For trolling and casting to smaller species, such as brook trout, I bring some small spoons like the Williams Ridgeback, which is excellent when jigging for walleye as well. For targeting Arctic char, I particularly like a half-ounce Pixie Spoon. Heavy enough to cast a good distance, it can be fished deep or shallow, and it won’t plane on the surface when you reel or troll with some speed.
Jigs are inexpensive and don’t take up much space in your box, so bring a large assortment. But avoid cheap ones, because the hooks are likely to bend before your drag kicks in, resulting in lost fish.
You’ll need soft-plasitcs to dress your jigs. Bring 3-inch (or larger) curly tail grubs in a range of colors and styles. Also, if you’re far enough south that you’ll be targeting bass, pack various colors of 5-inch worms for wacky rigging, along with O-rings so they last longer.
You’ll want something that won’t get snagged when fishing shallow rivers, so bring a selection of shallow or suspending-minnow lures, such as Rapala X-Raps. For targeting deeper fish—as far down as 30 feet—I also recommend a Cotton Cordell Wally Stinger or a Rapala Tail Dancer. And if you’re adventuring in bass country, also take along a topwater plug too.
Hooks, Swivels, and Weights.
Bring a variety of sizes and styles of hooks for rigging soft-plastics and live bait. Be sure to add some to your survival kit too. You’ll want snap swivels for rigging lures to the end of your line, so you can quickly swap them out. To help prevent line twist when trolling, bring barrel swivels for tying onto your line a few inches above the snap swivel. Finally, pack some three-way swivels for trolling lures with weights while targeting deeper fish. You’ll also want to pack some split shot to attach to your line when you need to get a little deeper. Bring a selection of 1- and 2-ounce pencil sinkers to use with a three-way-swivel rig for trolling any where from 12 to 80 feet deep.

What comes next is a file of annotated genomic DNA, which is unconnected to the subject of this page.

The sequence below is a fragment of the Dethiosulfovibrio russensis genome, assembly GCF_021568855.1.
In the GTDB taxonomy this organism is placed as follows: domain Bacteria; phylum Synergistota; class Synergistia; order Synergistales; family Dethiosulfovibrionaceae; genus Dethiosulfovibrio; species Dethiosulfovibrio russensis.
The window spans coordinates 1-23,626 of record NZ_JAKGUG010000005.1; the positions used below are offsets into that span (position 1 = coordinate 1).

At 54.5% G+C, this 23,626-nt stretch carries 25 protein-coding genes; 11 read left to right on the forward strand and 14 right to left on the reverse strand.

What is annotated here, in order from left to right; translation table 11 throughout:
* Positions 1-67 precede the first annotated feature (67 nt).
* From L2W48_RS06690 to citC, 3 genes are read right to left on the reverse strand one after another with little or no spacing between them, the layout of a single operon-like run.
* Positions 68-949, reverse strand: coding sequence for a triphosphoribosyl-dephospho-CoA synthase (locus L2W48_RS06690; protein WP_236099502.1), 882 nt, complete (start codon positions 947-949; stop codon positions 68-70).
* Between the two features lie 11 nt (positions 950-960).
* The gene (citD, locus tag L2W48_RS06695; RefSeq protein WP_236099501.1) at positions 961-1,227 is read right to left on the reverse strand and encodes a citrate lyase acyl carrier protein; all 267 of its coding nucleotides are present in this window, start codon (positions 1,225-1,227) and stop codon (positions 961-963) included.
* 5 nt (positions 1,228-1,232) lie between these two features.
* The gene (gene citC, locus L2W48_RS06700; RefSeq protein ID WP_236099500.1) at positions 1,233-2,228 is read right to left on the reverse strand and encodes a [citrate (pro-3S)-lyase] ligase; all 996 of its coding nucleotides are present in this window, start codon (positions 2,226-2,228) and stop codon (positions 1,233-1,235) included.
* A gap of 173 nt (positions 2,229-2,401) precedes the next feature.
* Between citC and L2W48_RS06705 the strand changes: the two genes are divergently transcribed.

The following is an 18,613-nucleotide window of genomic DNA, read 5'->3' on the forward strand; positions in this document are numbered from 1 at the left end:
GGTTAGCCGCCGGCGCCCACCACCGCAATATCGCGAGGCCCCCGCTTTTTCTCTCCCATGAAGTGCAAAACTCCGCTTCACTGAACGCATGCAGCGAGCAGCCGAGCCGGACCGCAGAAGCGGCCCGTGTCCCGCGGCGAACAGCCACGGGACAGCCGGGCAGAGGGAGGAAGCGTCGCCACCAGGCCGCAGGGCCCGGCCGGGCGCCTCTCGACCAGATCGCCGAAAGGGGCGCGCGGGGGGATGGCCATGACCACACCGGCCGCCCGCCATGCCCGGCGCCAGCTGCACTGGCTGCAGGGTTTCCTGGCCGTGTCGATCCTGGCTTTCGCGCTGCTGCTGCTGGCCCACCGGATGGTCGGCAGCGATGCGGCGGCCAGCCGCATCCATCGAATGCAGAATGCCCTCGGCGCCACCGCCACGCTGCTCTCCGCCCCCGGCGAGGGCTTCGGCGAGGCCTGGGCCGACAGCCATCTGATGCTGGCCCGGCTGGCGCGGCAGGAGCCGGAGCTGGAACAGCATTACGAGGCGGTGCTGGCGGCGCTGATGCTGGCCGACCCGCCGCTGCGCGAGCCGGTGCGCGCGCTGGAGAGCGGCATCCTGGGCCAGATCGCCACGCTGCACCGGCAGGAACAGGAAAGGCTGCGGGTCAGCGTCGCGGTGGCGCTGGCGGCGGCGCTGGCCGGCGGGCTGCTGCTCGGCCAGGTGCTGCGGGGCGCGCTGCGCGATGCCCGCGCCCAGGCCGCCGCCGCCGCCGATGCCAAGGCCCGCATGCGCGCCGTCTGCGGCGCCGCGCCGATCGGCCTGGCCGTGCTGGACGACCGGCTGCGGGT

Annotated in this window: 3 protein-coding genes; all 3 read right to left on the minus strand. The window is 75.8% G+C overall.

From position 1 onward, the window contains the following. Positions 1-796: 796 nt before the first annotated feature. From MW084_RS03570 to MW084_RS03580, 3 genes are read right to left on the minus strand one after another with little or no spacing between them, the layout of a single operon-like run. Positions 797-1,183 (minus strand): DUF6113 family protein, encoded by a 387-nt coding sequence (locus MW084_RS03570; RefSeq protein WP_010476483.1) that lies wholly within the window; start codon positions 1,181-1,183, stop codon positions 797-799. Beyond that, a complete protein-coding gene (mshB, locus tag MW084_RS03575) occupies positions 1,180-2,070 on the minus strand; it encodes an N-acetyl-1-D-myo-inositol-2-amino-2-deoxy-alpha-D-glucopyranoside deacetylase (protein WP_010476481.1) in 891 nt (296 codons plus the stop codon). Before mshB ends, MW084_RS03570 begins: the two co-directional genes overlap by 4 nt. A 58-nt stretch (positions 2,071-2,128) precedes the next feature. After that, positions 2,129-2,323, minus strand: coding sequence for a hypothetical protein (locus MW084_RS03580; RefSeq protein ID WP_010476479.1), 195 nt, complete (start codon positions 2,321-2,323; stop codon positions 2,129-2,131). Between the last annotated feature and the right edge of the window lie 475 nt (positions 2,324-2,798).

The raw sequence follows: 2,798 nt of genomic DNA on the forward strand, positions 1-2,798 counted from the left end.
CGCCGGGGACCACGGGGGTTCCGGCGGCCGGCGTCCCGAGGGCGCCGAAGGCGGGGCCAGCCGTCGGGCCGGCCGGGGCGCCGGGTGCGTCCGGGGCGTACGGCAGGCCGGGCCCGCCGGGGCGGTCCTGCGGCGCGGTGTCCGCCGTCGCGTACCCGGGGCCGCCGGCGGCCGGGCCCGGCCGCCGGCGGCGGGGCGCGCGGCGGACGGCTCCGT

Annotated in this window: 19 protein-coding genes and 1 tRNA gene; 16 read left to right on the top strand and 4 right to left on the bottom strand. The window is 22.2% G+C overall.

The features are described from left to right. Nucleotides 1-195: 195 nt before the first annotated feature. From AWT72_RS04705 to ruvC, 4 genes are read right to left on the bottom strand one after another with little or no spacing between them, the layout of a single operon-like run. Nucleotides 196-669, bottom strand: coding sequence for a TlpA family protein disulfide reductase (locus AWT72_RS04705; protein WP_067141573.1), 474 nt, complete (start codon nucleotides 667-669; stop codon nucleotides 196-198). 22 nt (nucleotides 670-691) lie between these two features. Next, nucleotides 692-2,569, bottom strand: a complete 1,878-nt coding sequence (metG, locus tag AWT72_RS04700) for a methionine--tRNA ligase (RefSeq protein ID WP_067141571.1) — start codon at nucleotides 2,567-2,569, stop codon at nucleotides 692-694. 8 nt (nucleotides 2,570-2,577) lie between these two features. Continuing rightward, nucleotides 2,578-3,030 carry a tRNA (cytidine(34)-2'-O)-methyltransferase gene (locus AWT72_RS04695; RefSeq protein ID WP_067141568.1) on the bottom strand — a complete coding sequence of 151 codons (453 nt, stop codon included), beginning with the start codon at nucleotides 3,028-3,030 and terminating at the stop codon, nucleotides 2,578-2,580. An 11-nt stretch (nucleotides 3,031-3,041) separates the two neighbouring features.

You’ll need two carabiners: One to clip down your rod to the boat and the other to clip to your tackle tray in case your boat flips.
Keep a multitool equipped with needle-nose pliers on your belt for removing hooks—and tackling a myriad of other fishing- and camp-related tasks.
Standard landing nets of any significant size often get trapped under a bunch of gear when you need them most because they’re bulky. Choose a sturdy, compact folding net with metal moving parts and rubberized netting.
I like to pack a spring-operated scale, as opposed to a digital one, as it’s more durable and water-resistant. Why bring a scale in the first place? Because it’s great when engaging in friendly competitions and quests for that personal-best fish…and because it keeps you honest.
Nothing beats a meal of fresh fish out in the backcountry. Bring a sharp, fillet knife that’s about 8 inches long. For safety, it’s important to keep the knife secure in its sheath so it doesn’t come loose in your pack.
I love to pan-fry fish over the fire—with the pan directly on the fire logs or coals—but grilled trout with onion slices is tough to beat. To grill your fish with the least amount of fuss, bring a double-sided fish basket grill with a handle.
In addition to what you carry in your tackle try and day-bag, when you’re on a remote fishing adventure, you should always keep a length of fishing line, some hooks, and a small spoon in your survival kit—which should always be carried on your person. This way, if you get lost or separated from the boat, you’ll at least still have a way to catch fish for food.
This article was originally published by Fieldandstream.com/fishing. Read the original article here.